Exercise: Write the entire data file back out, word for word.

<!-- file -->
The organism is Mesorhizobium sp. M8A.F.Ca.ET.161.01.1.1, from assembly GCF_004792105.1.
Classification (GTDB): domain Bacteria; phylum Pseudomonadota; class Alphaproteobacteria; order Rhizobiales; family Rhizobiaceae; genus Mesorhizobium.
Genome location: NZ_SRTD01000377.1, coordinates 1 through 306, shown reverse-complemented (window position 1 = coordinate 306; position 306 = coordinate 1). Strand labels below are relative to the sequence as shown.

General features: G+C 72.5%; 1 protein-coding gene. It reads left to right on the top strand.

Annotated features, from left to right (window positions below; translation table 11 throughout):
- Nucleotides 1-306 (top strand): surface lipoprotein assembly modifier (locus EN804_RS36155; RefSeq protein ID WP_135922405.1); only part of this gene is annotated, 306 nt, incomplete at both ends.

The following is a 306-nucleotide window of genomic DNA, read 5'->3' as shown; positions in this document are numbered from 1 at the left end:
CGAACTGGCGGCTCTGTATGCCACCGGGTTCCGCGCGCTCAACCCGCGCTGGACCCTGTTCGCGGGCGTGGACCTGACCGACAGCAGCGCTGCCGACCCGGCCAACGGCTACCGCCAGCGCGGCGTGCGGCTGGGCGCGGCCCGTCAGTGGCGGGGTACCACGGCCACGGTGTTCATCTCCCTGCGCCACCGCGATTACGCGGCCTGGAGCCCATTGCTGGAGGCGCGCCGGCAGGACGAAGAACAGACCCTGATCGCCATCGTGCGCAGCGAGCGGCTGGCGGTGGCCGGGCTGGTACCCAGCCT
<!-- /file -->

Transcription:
The organism is Mesorhizobium sp. M8A.F.Ca.ET.161.01.1.1, from assembly GCF_004792105.1.
Classification (GTDB): domain Bacteria; phylum Pseudomonadota; class Alphaproteobacteria; order Rhizobiales; family Rhizobiaceae; genus Mesorhizobium.
Genome location: NZ_SRTD01000377.1, coordinates 1 through 306, shown reverse-complemented (window position 1 = coordinate 306; position 306 = coordinate 1). Strand labels below are relative to the sequence as shown.

General features: G+C 72.5%; 1 protein-coding gene. It reads left to right on the top strand.

Annotated features, from left to right (window positions below; translation table 11 throughout):
- Nucleotides 1-306 (top strand): surface lipoprotein assembly modifier (locus EN804_RS36155; RefSeq protein ID WP_135922405.1); only part of this gene is annotated, 306 nt, incomplete at both ends.

The following is a 306-nucleotide window of genomic DNA, read 5'->3' as shown; positions in this document are numbered from 1 at the left end:
CGAACTGGCGGCTCTGTATGCCACCGGGTTCCGCGCGCTCAACCCGCGCTGGACCCTGTTCGCGGGCGTGGACCTGACCGACAGCAGCGCTGCCGACCCGGCCAACGGCTACCGCCAGCGCGGCGTGCGGCTGGGCGCGGCCCGTCAGTGGCGGGGTACCACGGCCACGGTGTTCATCTCCCTGCGCCACCGCGATTACGCGGCCTGGAGCCCATTGCTGGAGGCGCGCCGGCAGGACGAAGAACAGACCCTGATCGCCATCGTGCGCAGCGAGCGGCTGGCGGTGGCCGGGCTGGTACCCAGCCT